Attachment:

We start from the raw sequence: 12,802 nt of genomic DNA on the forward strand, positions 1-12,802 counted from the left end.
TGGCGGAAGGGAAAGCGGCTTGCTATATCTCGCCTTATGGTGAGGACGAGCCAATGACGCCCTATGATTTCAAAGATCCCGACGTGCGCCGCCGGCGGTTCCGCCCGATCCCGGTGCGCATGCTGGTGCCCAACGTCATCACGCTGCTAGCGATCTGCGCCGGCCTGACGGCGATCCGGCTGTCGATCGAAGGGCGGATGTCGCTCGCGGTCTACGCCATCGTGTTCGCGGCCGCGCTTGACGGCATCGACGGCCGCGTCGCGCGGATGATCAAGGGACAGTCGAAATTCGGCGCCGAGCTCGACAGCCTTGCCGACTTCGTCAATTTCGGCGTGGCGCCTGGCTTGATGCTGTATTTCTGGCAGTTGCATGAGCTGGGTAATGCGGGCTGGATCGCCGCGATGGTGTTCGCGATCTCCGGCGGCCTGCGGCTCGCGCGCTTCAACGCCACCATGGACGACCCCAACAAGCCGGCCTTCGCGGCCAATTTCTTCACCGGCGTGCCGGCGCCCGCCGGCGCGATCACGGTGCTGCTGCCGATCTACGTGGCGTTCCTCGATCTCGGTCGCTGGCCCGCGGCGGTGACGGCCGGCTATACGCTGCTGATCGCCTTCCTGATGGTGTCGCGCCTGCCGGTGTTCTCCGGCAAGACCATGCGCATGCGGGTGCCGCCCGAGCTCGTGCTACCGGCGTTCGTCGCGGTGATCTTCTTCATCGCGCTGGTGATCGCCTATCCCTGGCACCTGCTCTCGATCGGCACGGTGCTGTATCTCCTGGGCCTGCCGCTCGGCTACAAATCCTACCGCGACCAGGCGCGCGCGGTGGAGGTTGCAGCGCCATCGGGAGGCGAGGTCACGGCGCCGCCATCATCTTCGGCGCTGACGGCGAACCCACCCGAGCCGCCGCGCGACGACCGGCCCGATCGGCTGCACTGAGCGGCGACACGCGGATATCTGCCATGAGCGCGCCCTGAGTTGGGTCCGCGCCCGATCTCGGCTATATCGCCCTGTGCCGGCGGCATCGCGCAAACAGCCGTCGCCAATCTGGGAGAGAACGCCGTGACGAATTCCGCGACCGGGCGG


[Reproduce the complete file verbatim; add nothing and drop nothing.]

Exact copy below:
We start from the raw sequence: 12,802 nt of genomic DNA on the forward strand, positions 1-12,802 counted from the left end.
TGGCGGAAGGGAAAGCGGCTTGCTATATCTCGCCTTATGGTGAGGACGAGCCAATGACGCCCTATGATTTCAAAGATCCCGACGTGCGCCGCCGGCGGTTCCGCCCGATCCCGGTGCGCATGCTGGTGCCCAACGTCATCACGCTGCTAGCGATCTGCGCCGGCCTGACGGCGATCCGGCTGTCGATCGAAGGGCGGATGTCGCTCGCGGTCTACGCCATCGTGTTCGCGGCCGCGCTTGACGGCATCGACGGCCGCGTCGCGCGGATGATCAAGGGACAGTCGAAATTCGGCGCCGAGCTCGACAGCCTTGCCGACTTCGTCAATTTCGGCGTGGCGCCTGGCTTGATGCTGTATTTCTGGCAGTTGCATGAGCTGGGTAATGCGGGCTGGATCGCCGCGATGGTGTTCGCGATCTCCGGCGGCCTGCGGCTCGCGCGCTTCAACGCCACCATGGACGACCCCAACAAGCCGGCCTTCGCGGCCAATTTCTTCACCGGCGTGCCGGCGCCCGCCGGCGCGATCACGGTGCTGCTGCCGATCTACGTGGCGTTCCTCGATCTCGGTCGCTGGCCCGCGGCGGTGACGGCCGGCTATACGCTGCTGATCGCCTTCCTGATGGTGTCGCGCCTGCCGGTGTTCTCCGGCAAGACCATGCGCATGCGGGTGCCGCCCGAGCTCGTGCTACCGGCGTTCGTCGCGGTGATCTTCTTCATCGCGCTGGTGATCGCCTATCCCTGGCACCTGCTCTCGATCGGCACGGTGCTGTATCTCCTGGGCCTGCCGCTCGGCTACAAATCCTACCGCGACCAGGCGCGCGCGGTGGAGGTTGCAGCGCCATCGGGAGGCGAGGTCACGGCGCCGCCATCATCTTCGGCGCTGACGGCGAACCCACCCGAGCCGCCGCGCGACGACCGGCCCGATCGGCTGCACTGAGCGGCGACACGCGGATATCTGCCATGAGCGCGCCCTGAGTTGGGTCCGCGCCCGATCTCGGCTATATCGCCCTGTGCCGGCGGCATCGCGCAAACAGCCGTCGCCAATCTGGGAGAGAACGCCGTGACGAATTCCGCGACCGGGCGG